Staff and children at a school in Tokyo on Wednesday took part in a test of a device designed to prevent children from being left in school buses.
The test came after a 3-year-old girl died from heatstroke last week when she was left in a school bus in Shizuoka Prefecture, central Japan.
The Tokyo-based company Octo is developing the device with the aim of commercializing it.
The device triggers a buzzer when the driver turns off the engine. It keeps sounding until a button on a seat at the back of the bus is pushed. The device is expected to increase the chances that the driver will notice any children left in the bus.
The test was conducted on Wednesday at Hillock primary school in Tokyo's Setagaya Ward using a school bus. School staff, including a driver, and children took part in the test and confirmed how the device worked.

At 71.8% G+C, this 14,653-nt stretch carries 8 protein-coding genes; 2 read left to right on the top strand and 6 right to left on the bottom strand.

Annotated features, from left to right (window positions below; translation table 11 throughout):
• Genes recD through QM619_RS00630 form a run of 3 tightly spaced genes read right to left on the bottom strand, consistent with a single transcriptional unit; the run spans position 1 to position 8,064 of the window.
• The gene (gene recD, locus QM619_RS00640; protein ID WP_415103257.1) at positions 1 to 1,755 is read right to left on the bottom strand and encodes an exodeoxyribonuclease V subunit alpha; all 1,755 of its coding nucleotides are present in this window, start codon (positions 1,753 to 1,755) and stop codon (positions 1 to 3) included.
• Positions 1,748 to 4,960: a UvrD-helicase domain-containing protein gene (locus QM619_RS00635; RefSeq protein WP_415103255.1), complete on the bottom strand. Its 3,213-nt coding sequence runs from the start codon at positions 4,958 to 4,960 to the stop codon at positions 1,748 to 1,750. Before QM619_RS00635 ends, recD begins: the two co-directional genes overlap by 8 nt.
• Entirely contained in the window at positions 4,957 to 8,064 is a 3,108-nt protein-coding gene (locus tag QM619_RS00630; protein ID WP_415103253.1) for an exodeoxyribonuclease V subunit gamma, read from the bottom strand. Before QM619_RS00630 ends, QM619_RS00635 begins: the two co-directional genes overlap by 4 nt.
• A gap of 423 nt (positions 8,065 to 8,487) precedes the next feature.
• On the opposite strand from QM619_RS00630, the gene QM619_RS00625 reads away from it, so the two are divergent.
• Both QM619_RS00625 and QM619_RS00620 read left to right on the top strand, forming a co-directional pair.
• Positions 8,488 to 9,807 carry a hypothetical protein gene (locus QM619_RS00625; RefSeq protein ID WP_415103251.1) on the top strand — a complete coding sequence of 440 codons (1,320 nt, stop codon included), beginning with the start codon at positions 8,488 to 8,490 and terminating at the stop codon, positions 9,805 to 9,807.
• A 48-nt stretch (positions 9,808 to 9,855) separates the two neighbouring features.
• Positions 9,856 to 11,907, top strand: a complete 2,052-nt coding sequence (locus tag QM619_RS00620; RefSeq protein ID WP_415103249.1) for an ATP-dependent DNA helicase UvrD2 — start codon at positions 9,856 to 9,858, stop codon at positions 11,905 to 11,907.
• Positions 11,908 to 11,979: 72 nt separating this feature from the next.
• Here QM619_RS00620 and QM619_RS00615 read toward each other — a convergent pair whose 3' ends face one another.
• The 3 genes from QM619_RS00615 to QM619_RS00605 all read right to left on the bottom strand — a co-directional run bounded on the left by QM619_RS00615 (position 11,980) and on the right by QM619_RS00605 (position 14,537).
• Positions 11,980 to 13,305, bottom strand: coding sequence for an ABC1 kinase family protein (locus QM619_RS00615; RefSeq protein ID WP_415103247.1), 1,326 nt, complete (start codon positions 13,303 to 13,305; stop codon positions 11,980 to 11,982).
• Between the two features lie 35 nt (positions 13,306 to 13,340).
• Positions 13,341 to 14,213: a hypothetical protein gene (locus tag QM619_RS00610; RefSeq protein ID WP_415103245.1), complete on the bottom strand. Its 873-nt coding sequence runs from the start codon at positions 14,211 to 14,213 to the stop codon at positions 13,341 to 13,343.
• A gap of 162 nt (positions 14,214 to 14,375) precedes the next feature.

Octo President Adachi Ryohei said he was able to learn children's behavior patterns and how much time it takes for them to get on and off the school bus. He added that his company will listen to what drivers and others have to say about the device and improve it.
Hillock School Director Minote Shogo said the death of the girl in Shizuoka Prefecture is an issue that concerns him because his school is also entrusted with children. Minote said the device was easy to use and effective, but checks by humans are necessary because it could malfunction no matter how much technology advances.